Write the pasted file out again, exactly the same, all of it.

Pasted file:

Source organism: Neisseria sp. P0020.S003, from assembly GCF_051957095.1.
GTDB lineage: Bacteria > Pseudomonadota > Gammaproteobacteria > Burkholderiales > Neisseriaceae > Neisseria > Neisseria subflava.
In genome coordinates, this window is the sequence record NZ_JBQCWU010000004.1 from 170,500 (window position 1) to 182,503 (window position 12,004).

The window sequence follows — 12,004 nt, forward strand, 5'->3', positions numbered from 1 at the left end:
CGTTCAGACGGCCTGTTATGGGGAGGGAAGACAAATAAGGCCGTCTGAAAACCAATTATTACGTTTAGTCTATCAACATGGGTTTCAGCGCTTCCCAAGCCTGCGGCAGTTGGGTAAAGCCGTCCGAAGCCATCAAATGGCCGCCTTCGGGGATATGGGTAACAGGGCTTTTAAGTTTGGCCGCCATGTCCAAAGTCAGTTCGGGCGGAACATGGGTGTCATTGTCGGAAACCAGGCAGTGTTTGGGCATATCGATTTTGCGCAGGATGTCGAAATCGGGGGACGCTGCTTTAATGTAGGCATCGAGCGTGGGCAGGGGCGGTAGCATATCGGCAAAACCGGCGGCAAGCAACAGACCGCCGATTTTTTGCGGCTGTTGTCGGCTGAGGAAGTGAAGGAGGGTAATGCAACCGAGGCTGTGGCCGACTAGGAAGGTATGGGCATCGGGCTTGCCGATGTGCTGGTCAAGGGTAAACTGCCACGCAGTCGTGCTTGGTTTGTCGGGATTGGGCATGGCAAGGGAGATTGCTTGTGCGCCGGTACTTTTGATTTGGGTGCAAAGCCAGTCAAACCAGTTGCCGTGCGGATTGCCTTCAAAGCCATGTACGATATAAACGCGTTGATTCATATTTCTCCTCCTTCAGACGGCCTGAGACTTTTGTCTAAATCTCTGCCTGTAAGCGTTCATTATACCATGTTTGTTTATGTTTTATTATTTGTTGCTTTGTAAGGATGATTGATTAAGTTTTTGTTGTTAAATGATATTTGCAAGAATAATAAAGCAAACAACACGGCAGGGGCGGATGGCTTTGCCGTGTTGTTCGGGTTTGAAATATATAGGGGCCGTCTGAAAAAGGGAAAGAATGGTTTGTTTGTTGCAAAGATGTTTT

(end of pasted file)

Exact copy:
Source organism: Neisseria sp. P0020.S003, from assembly GCF_051957095.1.
GTDB lineage: Bacteria > Pseudomonadota > Gammaproteobacteria > Burkholderiales > Neisseriaceae > Neisseria > Neisseria subflava.
In genome coordinates, this window is the sequence record NZ_JBQCWU010000004.1 from 170,500 (window position 1) to 182,503 (window position 12,004).

The window sequence follows — 12,004 nt, forward strand, 5'->3', positions numbered from 1 at the left end:
CGTTCAGACGGCCTGTTATGGGGAGGGAAGACAAATAAGGCCGTCTGAAAACCAATTATTACGTTTAGTCTATCAACATGGGTTTCAGCGCTTCCCAAGCCTGCGGCAGTTGGGTAAAGCCGTCCGAAGCCATCAAATGGCCGCCTTCGGGGATATGGGTAACAGGGCTTTTAAGTTTGGCCGCCATGTCCAAAGTCAGTTCGGGCGGAACATGGGTGTCATTGTCGGAAACCAGGCAGTGTTTGGGCATATCGATTTTGCGCAGGATGTCGAAATCGGGGGACGCTGCTTTAATGTAGGCATCGAGCGTGGGCAGGGGCGGTAGCATATCGGCAAAACCGGCGGCAAGCAACAGACCGCCGATTTTTTGCGGCTGTTGTCGGCTGAGGAAGTGAAGGAGGGTAATGCAACCGAGGCTGTGGCCGACTAGGAAGGTATGGGCATCGGGCTTGCCGATGTGCTGGTCAAGGGTAAACTGCCACGCAGTCGTGCTTGGTTTGTCGGGATTGGGCATGGCAAGGGAGATTGCTTGTGCGCCGGTACTTTTGATTTGGGTGCAAAGCCAGTCAAACCAGTTGCCGTGCGGATTGCCTTCAAAGCCATGTACGATATAAACGCGTTGATTCATATTTCTCCTCCTTCAGACGGCCTGAGACTTTTGTCTAAATCTCTGCCTGTAAGCGTTCATTATACCATGTTTGTTTATGTTTTATTATTTGTTGCTTTGTAAGGATGATTGATTAAGTTTTTGTTGTTAAATGATATTTGCAAGAATAATAAAGCAAACAACACGGCAGGGGCGGATGGCTTTGCCGTGTTGTTCGGGTTTGAAATATATAGGGGCCGTCTGAAAAAGGGAAAGAATGGTTTGTTTGTTGCAAAGATGTTTT